Then, I remembered a few years back when I was going through a particularly difficult situation, disappointment encircled me in the same manner.  A friend of mine was helping me through this challenge.  I will never forget what she said to me as I sat across from her feeling defeated.  She said, “Julia, we are going to get through this together.”  We.  She said we.  That meant that I was not alone in my troubles.  I had someone supporting me and with her help I would be able to make it through to the other side.

Remembering this pivotal moment, I realized that this is exactly what my student needed.

At our next tutoring session, I hoped that these same words would bring the comfort to my student that they had brought to me.  Calling upon the student’s background as a gymnast, I asked how she knew when she was ready to attempt a new move.  She explained that her coach served as her spotter, teaching a new technique and not letting go until the coach was certain her gymnast could handle the new move on her own.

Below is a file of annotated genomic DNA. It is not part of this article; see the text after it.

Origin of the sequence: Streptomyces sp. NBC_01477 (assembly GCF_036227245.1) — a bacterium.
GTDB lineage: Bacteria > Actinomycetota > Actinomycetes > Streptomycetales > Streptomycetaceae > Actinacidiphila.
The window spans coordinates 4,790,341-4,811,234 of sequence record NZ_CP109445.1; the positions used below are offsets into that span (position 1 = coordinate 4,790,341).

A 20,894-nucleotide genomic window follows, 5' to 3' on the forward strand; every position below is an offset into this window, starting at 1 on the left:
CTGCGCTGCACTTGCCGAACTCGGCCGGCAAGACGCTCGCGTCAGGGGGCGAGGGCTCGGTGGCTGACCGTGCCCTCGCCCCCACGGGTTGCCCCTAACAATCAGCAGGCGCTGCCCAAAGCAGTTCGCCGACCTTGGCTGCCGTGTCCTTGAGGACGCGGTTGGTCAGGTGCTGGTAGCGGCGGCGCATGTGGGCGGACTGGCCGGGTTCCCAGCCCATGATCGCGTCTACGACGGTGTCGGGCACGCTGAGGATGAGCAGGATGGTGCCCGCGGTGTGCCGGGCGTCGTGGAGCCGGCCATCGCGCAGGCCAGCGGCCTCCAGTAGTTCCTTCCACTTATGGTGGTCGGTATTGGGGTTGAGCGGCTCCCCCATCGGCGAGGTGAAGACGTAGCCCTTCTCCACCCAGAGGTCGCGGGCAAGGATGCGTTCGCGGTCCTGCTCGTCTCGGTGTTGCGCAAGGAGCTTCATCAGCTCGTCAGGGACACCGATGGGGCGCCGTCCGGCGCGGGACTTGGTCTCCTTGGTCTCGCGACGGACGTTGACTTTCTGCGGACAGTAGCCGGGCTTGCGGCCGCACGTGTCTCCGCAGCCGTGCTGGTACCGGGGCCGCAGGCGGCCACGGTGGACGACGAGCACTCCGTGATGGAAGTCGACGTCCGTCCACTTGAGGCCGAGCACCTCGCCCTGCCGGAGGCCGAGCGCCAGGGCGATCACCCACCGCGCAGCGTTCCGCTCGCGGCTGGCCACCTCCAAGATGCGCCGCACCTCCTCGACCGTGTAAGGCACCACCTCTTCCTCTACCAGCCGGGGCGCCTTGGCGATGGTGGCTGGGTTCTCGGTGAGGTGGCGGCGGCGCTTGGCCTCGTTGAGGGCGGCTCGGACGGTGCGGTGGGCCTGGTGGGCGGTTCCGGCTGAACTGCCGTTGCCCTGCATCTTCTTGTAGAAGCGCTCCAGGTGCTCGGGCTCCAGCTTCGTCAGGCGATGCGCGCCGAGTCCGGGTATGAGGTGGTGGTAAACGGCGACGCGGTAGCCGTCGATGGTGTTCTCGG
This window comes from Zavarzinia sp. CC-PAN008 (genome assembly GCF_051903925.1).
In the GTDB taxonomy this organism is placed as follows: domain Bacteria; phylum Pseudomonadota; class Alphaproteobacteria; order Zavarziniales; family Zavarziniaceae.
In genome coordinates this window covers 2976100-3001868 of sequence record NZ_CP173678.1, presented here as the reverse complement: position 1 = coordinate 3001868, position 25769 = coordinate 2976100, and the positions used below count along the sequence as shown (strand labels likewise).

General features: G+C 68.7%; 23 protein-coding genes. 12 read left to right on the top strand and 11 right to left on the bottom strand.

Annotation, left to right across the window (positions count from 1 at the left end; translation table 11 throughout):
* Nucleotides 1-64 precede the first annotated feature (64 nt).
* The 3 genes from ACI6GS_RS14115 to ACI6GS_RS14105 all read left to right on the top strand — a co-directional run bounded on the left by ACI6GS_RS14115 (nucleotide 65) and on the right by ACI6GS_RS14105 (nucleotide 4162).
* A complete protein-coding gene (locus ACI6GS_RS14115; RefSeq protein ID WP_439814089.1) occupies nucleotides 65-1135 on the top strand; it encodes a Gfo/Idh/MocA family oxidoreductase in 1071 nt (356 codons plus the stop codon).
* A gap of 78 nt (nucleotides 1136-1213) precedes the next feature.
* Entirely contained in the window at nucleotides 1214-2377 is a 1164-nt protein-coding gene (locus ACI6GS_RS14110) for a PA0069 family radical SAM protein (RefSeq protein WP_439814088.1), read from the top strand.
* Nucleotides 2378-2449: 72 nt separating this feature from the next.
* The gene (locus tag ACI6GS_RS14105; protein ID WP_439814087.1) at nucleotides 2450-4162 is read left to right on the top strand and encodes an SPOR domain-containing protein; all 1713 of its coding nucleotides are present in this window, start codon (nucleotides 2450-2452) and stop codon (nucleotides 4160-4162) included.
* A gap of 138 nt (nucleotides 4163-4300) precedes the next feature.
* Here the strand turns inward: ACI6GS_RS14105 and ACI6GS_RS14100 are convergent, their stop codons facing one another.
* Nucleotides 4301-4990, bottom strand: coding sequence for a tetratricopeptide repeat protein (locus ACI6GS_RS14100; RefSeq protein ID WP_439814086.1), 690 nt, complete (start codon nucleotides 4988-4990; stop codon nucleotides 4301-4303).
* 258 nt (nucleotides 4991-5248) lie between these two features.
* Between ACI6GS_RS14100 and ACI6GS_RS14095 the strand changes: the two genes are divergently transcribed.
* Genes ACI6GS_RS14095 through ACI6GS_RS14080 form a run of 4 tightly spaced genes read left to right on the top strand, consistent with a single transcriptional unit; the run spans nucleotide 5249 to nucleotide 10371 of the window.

After hearing her response, I looked at her and explained that, just like in gymnastics, the ACT required time and practice in order to be able to master it.  And, I was going to be her spotter.  We were going to work on the new techniques together, and I was not going to let go of her until I was positive she could handle the ACT on her own.  I paused, trying to read her expression to see if I was getting through to her.  Her mind was busy processing; she stayed silent.

“You know,” I added, “We are going to get through this together.” She breathed.  Her shoulders relaxed.  She sighed, relieved, “Okay, good!”

Ahead we moved, student and tutor together.

Meet the author:  Julia M. is an ELA instructor at Oxford Tutoring who has been working with students for over 10 years.  She builds up her student’s confidence in the subjects they struggle with through encouragement and support.  Striving to make her students ready to tackle even the most difficult concepts as they move up in their education, she motivates her students to take their education into their own hands and thrive.

Posted in children, Events, family, Orange County Events, Uncategorized

OC Events: Pumpkin Patch

With Fall right around the corner, now is a great time to start planning fun family activities for the upcoming Holiday Season.  Starting, of course, with Halloween.

Beginning September 29th, Tanaka Farms in Irvine is hosting a Pumpkin Patch!  Complete with wagon rides, a corn maze, petting zoo, carnival games, food and more this event is sure to be an enjoyable time for families and kids of all ages. Check it out this fall!

September 29 – October 31

Recommended for all ages

Tanaka Farms

Admission is $2

Learn More



Posted in Education, English Language Arts Tutoring, Reading, Tutoring, Uncategorized, Writing, Writing Tools

How to Truly Understand a Text – The Reading Process